Come here or get it somewhere else.

November 3, 2009

It is not important where you get good information, it is only important that you get good information. As you can imagine, I am a little biased in my belief that good information is available to all of your right here. But I can assure you that this blog is not exhaustive nor does it cover many specific ideas and questions. So you may have to check out many sources in your endeavor to get the help you need for your marriage.

It is rarely difficult to understand the truth once you have found it. The work is in the finding of the truth. Once you have determined that you do in fact need help and information that you do not currently have, the next step is to locate the source or sources that posses what you are looking for.

As you can surely imagine, there are so many resources available on the web, through blogs and reference websites. Additionally, there are thousands of books available, many of which address topics ranging from very general to pin-point specific. And while I love the ease in which you can research specific topics on the web, there are times that nothing will be as beneficial as talking with someone directly. Whether that be a family member, a mentor, a pastor, or even a counselor. All of these can be very advantageous depending on your relationships and individual circumstances.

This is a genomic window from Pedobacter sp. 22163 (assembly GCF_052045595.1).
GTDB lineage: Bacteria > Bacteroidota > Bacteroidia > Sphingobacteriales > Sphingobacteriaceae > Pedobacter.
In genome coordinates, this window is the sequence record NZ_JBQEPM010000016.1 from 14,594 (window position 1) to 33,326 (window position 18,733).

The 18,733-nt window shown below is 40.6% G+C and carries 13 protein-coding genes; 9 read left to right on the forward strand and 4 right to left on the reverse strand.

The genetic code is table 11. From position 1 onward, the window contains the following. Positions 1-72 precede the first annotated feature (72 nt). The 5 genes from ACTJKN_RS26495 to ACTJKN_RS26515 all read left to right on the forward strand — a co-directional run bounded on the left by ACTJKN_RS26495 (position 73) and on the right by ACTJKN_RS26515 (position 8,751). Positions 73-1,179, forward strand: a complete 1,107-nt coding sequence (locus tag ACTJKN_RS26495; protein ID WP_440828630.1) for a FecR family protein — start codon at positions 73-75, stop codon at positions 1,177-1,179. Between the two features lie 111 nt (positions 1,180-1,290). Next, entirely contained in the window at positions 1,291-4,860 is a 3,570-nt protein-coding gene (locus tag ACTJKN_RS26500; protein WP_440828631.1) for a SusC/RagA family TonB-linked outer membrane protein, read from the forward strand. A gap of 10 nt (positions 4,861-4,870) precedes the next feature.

The first step is to acknowledge that you have a need. Second, that you are willing to do the work that will be required to bring benefit to your situation. Third you have to go to the source of the help. And finally, you have to implement your plan for remedy.

Take the time to write down as specific as you can be, what you think the problem is. Try to outline the cause and effect of the problem. Look at both parties to the situation and honestly examine what your own involvement is in the problem and the solution. You might find that in doing so you will be able to answer some of the questions you have on what you can do right now to help.


It can be slow.

November 1, 2009

We live in a world that has taught us that it is okay to demand instant gratification. Whether it be fast food, credit card purchases for things we want but cannot afford, or refinancing our homes for instant cash that would be better saved for our retirement, we want it all now.

Building a great marriage is not conducive to instant gratification. It takes an amazing amount of work and in reality, an even greater portion of patience. In many marriages there have been walls and obstacles built up for many years if not decades that do not come down easily or quickly. Sometimes are efforts don’t even yield any return for some time making it that much harder to continue trying.